Violence in Chicago raises serious questions about police reform plan
Editor Lifson covered the incredible weekend violence in Chicago earlier. Unfortunately, Lifson's report on the numbers – 4 dead, 40 wounded – was slightly premature.
The final tally from the weekend includes 10 dead Chicagoans and 53 wounded. Area hospitals were overwhelmed with casualties. Somehow, "war zone" doesn't quite describe the carnage.
The epidemic of violence raises serious questions about the court-ordered police reform plan that was hashed out at the state and local levels by politicians and community groups – including the ACLU and Black Lives Matter.
With those two groups involved, you can imagine the nightmare that awaits both residents and police officers. The plan virtually disarms police, allowing them to make fewer arrests and let a lot of crime slide.
A coalition of civil rights organizations suing the city, including Black Lives Matter Chicago, the Chicago Urban League and the NAACP, in May released their own 10-point plan that called for a number of reforms.
Among other things, the plan called for overhauling the police department's use of force policy and additional officer training in de-escalation strategies. The group also asked to remove officers from public schools and to reserve police intervention for "real and immediate" threats.
And, when it comes to officers' use of Tasers, the group called for limitations such as prohibiting their use at schools and on pregnant women, children, elderly people, anyone in medical distress and those who are handcuffed or restrained.
The coalition also called for the city to step up its efforts to divert people from the formal justice system by, among other things, limiting arrests for victimless crimes.
Under the coalition's proposal, training on fair and unbiased policing would be required, and the department's hiring efforts would have to maintain diversity. The group also called for providing incentives to officers who don't use excessive force, reduce their number of arrests and treat people fairly.
There's nothing wrong with making the department more accountable and requiring more training. But what the city needs to head off the kind of carnage seen this past weekend is not less policing, but more.
Case in point: the consent decree under which the Baltimore Police Department operates. The reforms were instituted after a black man, Freddie Gray, died in the back of a police van, leading to riots in the streets. That consent decree had the unintended effect of forcing officers to look the other way when it comes to crime.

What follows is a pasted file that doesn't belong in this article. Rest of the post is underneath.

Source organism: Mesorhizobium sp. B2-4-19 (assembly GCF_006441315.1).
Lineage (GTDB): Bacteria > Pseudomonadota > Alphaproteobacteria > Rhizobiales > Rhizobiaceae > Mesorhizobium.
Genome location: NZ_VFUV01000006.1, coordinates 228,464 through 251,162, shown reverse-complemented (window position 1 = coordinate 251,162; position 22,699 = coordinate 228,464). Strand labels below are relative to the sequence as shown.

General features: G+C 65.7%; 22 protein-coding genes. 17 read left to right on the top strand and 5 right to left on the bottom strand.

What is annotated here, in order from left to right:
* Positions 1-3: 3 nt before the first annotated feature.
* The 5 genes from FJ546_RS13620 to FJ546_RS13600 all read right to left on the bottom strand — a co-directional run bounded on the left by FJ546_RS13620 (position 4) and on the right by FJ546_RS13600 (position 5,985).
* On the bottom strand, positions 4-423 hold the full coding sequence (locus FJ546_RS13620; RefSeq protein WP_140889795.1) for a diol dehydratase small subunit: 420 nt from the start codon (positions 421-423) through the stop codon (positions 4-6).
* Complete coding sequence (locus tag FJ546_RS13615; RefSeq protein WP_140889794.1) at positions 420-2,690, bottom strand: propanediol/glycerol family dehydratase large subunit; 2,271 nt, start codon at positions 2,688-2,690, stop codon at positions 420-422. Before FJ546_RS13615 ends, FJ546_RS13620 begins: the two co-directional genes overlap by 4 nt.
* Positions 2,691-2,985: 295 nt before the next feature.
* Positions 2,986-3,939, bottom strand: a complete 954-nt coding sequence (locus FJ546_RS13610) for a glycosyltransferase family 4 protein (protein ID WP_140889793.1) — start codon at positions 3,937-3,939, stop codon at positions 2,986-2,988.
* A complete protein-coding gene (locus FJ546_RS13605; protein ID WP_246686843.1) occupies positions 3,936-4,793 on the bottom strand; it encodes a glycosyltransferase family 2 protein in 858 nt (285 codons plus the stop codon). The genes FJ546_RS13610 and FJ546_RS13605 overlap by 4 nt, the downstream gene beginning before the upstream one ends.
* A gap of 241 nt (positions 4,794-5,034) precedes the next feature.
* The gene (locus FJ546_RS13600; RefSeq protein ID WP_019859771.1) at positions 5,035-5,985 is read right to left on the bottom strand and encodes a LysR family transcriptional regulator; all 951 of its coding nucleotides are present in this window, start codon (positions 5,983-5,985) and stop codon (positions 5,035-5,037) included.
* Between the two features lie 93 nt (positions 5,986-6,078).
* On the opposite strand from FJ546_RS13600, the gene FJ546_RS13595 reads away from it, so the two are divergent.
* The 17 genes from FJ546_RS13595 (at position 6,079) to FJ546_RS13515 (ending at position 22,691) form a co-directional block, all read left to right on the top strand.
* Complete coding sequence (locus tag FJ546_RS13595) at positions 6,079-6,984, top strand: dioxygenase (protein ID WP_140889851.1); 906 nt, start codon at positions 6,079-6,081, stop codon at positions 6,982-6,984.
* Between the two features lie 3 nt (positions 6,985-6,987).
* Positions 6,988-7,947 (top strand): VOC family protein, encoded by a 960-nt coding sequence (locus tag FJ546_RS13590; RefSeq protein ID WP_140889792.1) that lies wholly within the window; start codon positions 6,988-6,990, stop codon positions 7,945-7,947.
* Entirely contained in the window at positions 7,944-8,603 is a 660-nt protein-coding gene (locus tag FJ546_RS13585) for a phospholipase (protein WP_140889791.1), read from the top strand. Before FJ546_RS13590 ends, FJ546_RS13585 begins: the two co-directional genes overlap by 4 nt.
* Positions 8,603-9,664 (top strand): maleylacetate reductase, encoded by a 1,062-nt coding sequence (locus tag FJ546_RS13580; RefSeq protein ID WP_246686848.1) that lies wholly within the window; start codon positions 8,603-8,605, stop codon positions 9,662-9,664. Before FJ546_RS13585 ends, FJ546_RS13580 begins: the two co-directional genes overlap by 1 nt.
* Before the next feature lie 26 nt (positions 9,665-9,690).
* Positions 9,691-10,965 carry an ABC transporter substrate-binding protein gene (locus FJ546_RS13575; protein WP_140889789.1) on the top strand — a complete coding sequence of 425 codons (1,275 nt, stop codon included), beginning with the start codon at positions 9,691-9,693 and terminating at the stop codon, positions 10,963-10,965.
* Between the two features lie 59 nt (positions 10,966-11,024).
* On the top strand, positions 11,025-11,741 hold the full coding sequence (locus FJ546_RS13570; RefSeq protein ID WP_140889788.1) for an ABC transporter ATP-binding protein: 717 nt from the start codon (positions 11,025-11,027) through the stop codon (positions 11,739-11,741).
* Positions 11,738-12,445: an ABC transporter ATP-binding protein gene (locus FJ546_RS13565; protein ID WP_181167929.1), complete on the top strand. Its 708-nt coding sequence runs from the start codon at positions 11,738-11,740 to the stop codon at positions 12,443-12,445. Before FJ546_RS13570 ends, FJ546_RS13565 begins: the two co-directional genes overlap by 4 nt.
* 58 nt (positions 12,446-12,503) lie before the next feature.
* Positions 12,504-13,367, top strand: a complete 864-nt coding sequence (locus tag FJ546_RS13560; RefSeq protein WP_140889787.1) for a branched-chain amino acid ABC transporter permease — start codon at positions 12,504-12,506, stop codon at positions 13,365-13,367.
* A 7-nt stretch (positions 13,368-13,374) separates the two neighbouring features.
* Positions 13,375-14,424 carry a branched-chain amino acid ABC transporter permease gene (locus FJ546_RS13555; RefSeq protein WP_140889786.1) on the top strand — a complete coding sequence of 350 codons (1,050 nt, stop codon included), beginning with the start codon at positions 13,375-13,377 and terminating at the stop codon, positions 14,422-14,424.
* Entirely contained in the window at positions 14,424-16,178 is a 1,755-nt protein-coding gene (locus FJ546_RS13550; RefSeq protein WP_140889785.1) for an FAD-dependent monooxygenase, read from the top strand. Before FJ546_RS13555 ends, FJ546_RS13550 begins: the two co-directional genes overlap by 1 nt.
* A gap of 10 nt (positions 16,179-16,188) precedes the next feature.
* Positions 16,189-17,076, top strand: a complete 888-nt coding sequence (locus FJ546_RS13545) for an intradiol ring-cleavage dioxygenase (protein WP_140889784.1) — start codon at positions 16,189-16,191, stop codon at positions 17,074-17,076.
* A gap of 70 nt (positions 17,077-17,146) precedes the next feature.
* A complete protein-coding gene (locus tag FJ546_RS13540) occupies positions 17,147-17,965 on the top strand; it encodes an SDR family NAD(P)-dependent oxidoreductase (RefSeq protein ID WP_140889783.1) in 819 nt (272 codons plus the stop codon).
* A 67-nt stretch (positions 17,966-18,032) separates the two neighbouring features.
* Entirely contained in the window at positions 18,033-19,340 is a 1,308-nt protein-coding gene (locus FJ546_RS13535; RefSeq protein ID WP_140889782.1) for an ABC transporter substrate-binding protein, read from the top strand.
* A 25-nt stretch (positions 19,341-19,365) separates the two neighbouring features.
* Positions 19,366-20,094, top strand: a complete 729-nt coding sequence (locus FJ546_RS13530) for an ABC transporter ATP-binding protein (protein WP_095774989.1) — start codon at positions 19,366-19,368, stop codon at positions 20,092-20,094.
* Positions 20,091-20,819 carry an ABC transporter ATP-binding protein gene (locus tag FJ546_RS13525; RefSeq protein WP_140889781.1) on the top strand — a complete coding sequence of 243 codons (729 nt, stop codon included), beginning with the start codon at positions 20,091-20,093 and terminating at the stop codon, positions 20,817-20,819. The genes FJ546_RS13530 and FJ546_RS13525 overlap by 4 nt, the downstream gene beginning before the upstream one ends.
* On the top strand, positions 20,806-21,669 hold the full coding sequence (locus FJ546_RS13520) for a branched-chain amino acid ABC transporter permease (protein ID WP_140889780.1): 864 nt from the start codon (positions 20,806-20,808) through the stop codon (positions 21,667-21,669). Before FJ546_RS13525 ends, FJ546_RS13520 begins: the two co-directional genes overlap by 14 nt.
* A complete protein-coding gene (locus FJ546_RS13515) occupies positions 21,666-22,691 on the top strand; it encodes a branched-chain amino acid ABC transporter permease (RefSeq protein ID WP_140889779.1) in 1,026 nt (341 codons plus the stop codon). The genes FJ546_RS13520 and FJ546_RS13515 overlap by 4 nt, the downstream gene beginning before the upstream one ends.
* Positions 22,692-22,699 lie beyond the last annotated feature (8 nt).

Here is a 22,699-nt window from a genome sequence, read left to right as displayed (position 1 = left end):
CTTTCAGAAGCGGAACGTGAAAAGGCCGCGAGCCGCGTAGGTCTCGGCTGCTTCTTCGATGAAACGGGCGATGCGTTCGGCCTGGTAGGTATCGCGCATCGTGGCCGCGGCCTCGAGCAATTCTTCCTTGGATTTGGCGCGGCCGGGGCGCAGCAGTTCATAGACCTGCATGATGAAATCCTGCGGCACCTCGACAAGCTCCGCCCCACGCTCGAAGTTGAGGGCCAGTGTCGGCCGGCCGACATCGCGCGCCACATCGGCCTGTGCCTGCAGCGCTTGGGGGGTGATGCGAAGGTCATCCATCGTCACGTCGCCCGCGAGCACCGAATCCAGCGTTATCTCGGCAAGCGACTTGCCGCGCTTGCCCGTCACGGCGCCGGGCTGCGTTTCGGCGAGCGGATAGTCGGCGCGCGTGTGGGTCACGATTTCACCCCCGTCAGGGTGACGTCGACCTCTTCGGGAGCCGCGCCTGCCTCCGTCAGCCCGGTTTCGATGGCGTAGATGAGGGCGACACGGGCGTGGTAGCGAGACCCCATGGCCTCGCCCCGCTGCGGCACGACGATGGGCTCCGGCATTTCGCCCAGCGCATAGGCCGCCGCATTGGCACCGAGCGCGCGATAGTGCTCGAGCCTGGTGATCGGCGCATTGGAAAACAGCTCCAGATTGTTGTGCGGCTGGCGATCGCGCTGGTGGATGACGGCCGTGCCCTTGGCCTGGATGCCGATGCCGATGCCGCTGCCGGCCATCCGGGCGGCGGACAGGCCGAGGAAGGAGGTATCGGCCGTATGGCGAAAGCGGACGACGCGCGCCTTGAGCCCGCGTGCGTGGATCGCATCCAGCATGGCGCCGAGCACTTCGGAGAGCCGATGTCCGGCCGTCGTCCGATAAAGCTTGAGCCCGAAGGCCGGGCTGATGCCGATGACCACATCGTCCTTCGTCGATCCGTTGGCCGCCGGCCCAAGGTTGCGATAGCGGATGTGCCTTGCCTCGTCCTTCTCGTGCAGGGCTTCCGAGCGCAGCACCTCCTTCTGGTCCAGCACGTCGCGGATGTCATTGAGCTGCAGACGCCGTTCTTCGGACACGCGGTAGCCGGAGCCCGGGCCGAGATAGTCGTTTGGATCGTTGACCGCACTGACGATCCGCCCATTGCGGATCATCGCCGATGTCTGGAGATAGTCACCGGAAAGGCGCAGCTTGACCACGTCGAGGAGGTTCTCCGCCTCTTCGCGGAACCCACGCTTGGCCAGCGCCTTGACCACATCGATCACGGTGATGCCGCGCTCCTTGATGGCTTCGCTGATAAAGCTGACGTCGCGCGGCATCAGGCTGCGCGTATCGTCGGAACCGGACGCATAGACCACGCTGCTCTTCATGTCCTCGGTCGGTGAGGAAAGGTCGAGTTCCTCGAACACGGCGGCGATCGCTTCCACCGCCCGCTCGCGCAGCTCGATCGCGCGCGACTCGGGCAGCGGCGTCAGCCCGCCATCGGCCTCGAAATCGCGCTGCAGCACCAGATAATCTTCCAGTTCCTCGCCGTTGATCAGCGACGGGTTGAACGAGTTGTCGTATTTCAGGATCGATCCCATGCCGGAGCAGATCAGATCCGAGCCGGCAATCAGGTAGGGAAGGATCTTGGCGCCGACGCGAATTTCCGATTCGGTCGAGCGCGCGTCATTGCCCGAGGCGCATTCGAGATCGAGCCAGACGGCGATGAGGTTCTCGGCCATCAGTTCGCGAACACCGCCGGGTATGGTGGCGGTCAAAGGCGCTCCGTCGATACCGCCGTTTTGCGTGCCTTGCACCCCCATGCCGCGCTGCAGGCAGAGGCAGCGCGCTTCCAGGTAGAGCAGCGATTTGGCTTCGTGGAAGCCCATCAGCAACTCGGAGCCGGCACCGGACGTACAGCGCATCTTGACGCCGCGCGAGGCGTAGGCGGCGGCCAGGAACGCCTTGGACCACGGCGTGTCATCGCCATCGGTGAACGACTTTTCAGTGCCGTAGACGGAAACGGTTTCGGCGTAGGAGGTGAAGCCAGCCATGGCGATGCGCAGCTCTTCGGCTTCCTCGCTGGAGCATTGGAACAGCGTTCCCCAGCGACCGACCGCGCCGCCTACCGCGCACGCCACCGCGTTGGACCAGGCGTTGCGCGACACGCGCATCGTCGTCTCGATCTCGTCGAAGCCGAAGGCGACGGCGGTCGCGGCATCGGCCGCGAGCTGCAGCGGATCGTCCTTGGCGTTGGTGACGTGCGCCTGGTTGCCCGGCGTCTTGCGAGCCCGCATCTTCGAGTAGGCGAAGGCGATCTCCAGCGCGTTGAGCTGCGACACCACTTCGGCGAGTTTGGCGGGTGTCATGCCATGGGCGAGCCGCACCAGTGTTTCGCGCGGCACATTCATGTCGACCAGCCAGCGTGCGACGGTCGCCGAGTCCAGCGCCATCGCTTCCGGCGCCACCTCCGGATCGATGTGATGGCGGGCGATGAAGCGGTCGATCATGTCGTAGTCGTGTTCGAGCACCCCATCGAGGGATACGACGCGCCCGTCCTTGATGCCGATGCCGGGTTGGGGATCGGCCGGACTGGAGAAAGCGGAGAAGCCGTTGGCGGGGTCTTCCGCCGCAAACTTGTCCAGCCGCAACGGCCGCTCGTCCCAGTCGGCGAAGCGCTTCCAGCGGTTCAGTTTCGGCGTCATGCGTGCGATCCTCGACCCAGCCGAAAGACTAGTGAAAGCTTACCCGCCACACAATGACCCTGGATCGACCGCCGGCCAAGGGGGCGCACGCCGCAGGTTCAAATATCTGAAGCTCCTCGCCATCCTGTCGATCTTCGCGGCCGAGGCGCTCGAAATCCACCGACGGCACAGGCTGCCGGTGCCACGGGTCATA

The Baltimore crime wave can be traced, almost to the very day in April 2015, that Freddie Gray, a small-time drug dealer and petty criminal, died in police custody. When Baltimore State's Attorney Marilyn Mosby made the ill-considered decision to charge six officers in Gray's death, she sent a clear message to the rest of the city's police officers: concerns about crime and disorder will be subordinated to the quest for social justice.
As was the case in Los Angeles years ago, the result was entirely predictable. Officers disengaged from proactive police work, minimizing their risk of being the next cop to be seated in the defendant's chair in some Marilyn Mosby show trial. The prevailing thought among Baltimore's cops was something like this: They can make me come to work, they can make me handle my calls and take my reports, but they can't make me chase the next hoodlum with a gun I come across, because if I chase him I might catch him, and if I catch him I might have to hit him or, heaven forbid, shoot him. And if that happens and Marilyn Mosby comes to the opinion that I transgressed in any way ... well, forget it. Let the bodies fall where they may, and I'll be happy to put up the crime-scene tape and wait for the detectives and the coroner to show up.
Police in Chicago won't even be able to Taser a suspect unless they can be absolutely certain the individual won't be harmed. So police in Chicago are probably going to react the same way they did in Baltimore: indifference to all but the most serious threats.
Ordinary people may be under a greater threat of violence as a result of this deal, but for the gangs, the ACLU, and Black Lives Matter, it's a godsend. It's almost as if MS-13 were sitting at the table with Mayor Emanuel and A.G. Madigan, hashing out what they will be able to get away with.
I don't live in the city, but if I did, I would seriously consider moving out as soon as possible.